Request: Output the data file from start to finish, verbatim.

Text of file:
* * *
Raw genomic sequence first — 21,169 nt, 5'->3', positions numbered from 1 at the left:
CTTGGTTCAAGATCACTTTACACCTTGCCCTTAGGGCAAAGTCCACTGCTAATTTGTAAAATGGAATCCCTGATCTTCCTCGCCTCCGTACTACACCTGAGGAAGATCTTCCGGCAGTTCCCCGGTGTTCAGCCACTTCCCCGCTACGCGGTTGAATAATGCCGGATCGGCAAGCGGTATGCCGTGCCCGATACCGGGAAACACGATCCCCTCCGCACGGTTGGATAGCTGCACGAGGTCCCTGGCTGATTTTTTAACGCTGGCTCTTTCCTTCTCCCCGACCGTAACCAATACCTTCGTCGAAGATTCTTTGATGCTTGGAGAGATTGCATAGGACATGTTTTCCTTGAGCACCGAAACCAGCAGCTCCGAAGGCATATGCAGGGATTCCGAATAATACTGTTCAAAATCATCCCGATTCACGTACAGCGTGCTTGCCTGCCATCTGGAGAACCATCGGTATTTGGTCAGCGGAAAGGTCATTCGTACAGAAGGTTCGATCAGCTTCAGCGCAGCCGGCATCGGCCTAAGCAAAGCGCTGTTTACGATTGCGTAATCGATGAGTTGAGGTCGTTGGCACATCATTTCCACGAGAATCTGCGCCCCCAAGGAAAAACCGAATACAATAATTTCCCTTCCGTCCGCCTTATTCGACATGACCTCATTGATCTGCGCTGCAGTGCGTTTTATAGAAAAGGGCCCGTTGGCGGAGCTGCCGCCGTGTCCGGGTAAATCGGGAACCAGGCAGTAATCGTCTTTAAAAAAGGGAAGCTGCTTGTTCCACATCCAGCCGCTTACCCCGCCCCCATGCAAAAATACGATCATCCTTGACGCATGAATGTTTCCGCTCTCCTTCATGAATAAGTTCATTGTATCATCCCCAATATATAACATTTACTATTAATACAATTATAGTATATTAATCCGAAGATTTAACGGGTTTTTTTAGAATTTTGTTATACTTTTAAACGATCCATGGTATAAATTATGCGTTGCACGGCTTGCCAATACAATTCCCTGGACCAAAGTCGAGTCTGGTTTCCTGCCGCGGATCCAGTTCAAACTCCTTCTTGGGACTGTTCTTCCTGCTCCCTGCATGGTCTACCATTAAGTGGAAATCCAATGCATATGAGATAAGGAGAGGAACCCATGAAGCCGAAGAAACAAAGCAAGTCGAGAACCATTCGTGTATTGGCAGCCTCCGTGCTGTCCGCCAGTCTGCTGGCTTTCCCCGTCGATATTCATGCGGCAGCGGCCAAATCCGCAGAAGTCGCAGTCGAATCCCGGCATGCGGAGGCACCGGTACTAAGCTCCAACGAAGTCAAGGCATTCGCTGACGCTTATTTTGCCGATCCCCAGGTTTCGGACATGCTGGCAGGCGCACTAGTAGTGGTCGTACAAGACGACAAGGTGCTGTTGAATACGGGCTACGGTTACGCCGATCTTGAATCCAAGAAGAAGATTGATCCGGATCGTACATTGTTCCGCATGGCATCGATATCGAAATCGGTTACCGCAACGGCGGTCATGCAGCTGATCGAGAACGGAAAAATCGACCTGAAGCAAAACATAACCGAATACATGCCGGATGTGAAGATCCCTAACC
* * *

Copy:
Raw genomic sequence first — 21,169 nt, 5'->3', positions numbered from 1 at the left:
CTTGGTTCAAGATCACTTTACACCTTGCCCTTAGGGCAAAGTCCACTGCTAATTTGTAAAATGGAATCCCTGATCTTCCTCGCCTCCGTACTACACCTGAGGAAGATCTTCCGGCAGTTCCCCGGTGTTCAGCCACTTCCCCGCTACGCGGTTGAATAATGCCGGATCGGCAAGCGGTATGCCGTGCCCGATACCGGGAAACACGATCCCCTCCGCACGGTTGGATAGCTGCACGAGGTCCCTGGCTGATTTTTTAACGCTGGCTCTTTCCTTCTCCCCGACCGTAACCAATACCTTCGTCGAAGATTCTTTGATGCTTGGAGAGATTGCATAGGACATGTTTTCCTTGAGCACCGAAACCAGCAGCTCCGAAGGCATATGCAGGGATTCCGAATAATACTGTTCAAAATCATCCCGATTCACGTACAGCGTGCTTGCCTGCCATCTGGAGAACCATCGGTATTTGGTCAGCGGAAAGGTCATTCGTACAGAAGGTTCGATCAGCTTCAGCGCAGCCGGCATCGGCCTAAGCAAAGCGCTGTTTACGATTGCGTAATCGATGAGTTGAGGTCGTTGGCACATCATTTCCACGAGAATCTGCGCCCCCAAGGAAAAACCGAATACAATAATTTCCCTTCCGTCCGCCTTATTCGACATGACCTCATTGATCTGCGCTGCAGTGCGTTTTATAGAAAAGGGCCCGTTGGCGGAGCTGCCGCCGTGTCCGGGTAAATCGGGAACCAGGCAGTAATCGTCTTTAAAAAAGGGAAGCTGCTTGTTCCACATCCAGCCGCTTACCCCGCCCCCATGCAAAAATACGATCATCCTTGACGCATGAATGTTTCCGCTCTCCTTCATGAATAAGTTCATTGTATCATCCCCAATATATAACATTTACTATTAATACAATTATAGTATATTAATCCGAAGATTTAACGGGTTTTTTTAGAATTTTGTTATACTTTTAAACGATCCATGGTATAAATTATGCGTTGCACGGCTTGCCAATACAATTCCCTGGACCAAAGTCGAGTCTGGTTTCCTGCCGCGGATCCAGTTCAAACTCCTTCTTGGGACTGTTCTTCCTGCTCCCTGCATGGTCTACCATTAAGTGGAAATCCAATGCATATGAGATAAGGAGAGGAACCCATGAAGCCGAAGAAACAAAGCAAGTCGAGAACCATTCGTGTATTGGCAGCCTCCGTGCTGTCCGCCAGTCTGCTGGCTTTCCCCGTCGATATTCATGCGGCAGCGGCCAAATCCGCAGAAGTCGCAGTCGAATCCCGGCATGCGGAGGCACCGGTACTAAGCTCCAACGAAGTCAAGGCATTCGCTGACGCTTATTTTGCCGATCCCCAGGTTTCGGACATGCTGGCAGGCGCACTAGTAGTGGTCGTACAAGACGACAAGGTGCTGTTGAATACGGGCTACGGTTACGCCGATCTTGAATCCAAGAAGAAGATTGATCCGGATCGTACATTGTTCCGCATGGCATCGATATCGAAATCGGTTACCGCAACGGCGGTCATGCAGCTGATCGAGAACGGAAAAATCGACCTGAAGCAAAACATAACCGAATACATGCCGGATGTGAAGATCCCTAACC